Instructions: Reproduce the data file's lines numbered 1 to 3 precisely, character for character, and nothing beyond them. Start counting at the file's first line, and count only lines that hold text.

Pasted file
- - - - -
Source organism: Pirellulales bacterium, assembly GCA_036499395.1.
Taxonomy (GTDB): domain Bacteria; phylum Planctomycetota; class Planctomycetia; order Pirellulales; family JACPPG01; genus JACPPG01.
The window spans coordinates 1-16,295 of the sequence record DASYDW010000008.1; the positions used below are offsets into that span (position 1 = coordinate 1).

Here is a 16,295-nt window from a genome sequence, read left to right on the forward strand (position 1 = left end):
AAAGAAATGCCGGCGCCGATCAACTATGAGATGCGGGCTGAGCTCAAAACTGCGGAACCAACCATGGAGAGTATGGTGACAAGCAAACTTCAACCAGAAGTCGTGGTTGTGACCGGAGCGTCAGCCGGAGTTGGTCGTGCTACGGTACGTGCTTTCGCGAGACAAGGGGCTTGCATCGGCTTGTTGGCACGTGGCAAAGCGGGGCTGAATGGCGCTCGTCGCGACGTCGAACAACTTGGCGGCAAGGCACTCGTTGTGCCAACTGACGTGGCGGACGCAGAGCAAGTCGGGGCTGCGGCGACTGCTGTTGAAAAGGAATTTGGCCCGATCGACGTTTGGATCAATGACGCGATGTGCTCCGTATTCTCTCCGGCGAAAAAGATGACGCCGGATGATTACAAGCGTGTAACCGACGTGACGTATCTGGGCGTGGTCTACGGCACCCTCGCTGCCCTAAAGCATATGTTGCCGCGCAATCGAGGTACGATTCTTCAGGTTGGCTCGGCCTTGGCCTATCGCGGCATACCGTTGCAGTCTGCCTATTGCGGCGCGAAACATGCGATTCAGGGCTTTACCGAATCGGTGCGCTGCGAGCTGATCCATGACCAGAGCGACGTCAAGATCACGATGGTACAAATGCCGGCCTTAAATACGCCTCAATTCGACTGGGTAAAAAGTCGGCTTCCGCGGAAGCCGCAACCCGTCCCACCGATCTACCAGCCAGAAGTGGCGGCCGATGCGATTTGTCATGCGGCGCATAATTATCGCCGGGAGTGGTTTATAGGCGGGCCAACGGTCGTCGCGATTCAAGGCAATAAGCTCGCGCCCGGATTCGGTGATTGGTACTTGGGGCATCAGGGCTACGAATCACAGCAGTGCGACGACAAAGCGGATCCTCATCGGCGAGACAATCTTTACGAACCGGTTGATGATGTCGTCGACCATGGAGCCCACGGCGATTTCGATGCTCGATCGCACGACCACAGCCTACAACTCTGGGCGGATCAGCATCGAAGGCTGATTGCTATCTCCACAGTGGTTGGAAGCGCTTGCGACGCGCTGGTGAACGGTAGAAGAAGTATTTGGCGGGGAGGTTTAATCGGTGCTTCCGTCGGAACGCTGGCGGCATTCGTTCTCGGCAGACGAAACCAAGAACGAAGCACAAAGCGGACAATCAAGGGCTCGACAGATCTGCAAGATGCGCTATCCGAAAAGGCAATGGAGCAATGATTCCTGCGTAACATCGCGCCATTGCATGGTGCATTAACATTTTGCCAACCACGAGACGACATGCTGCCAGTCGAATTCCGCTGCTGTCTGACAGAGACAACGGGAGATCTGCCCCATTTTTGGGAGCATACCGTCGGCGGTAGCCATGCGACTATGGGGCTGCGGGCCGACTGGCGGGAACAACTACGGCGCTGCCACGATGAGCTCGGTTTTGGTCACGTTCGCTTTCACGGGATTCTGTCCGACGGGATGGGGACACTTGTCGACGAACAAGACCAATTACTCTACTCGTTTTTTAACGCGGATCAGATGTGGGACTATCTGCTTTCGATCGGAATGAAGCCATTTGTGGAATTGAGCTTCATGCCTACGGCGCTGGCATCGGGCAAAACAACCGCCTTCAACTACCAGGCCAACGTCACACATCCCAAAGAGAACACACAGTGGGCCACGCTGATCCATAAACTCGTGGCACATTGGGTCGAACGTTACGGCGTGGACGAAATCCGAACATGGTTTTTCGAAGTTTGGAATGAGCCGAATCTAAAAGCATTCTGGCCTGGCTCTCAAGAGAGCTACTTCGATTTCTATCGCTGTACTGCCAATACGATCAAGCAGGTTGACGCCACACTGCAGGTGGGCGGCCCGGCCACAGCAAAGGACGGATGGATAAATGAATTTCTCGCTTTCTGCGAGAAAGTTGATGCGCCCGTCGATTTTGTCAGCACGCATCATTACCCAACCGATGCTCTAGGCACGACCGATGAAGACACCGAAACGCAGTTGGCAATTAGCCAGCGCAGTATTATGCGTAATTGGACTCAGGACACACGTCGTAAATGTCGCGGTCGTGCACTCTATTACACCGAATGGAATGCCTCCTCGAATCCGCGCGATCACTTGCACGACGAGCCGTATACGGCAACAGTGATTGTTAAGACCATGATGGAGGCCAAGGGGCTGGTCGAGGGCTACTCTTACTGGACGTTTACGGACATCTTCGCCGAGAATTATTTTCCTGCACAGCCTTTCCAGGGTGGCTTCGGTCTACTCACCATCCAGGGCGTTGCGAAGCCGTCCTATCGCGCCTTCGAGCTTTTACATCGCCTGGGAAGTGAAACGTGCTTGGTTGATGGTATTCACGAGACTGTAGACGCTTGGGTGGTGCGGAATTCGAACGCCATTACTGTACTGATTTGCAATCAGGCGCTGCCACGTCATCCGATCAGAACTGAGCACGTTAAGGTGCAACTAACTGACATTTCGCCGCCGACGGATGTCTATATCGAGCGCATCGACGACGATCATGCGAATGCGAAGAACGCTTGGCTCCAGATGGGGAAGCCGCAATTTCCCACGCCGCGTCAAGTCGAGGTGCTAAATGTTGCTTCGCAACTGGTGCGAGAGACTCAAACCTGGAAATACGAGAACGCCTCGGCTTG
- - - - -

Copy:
Source organism: Pirellulales bacterium, assembly GCA_036499395.1.
Taxonomy (GTDB): domain Bacteria; phylum Planctomycetota; class Planctomycetia; order Pirellulales; family JACPPG01; genus JACPPG01.
The window spans coordinates 1-16,295 of the sequence record DASYDW010000008.1; the positions used below are offsets into that span (position 1 = coordinate 1).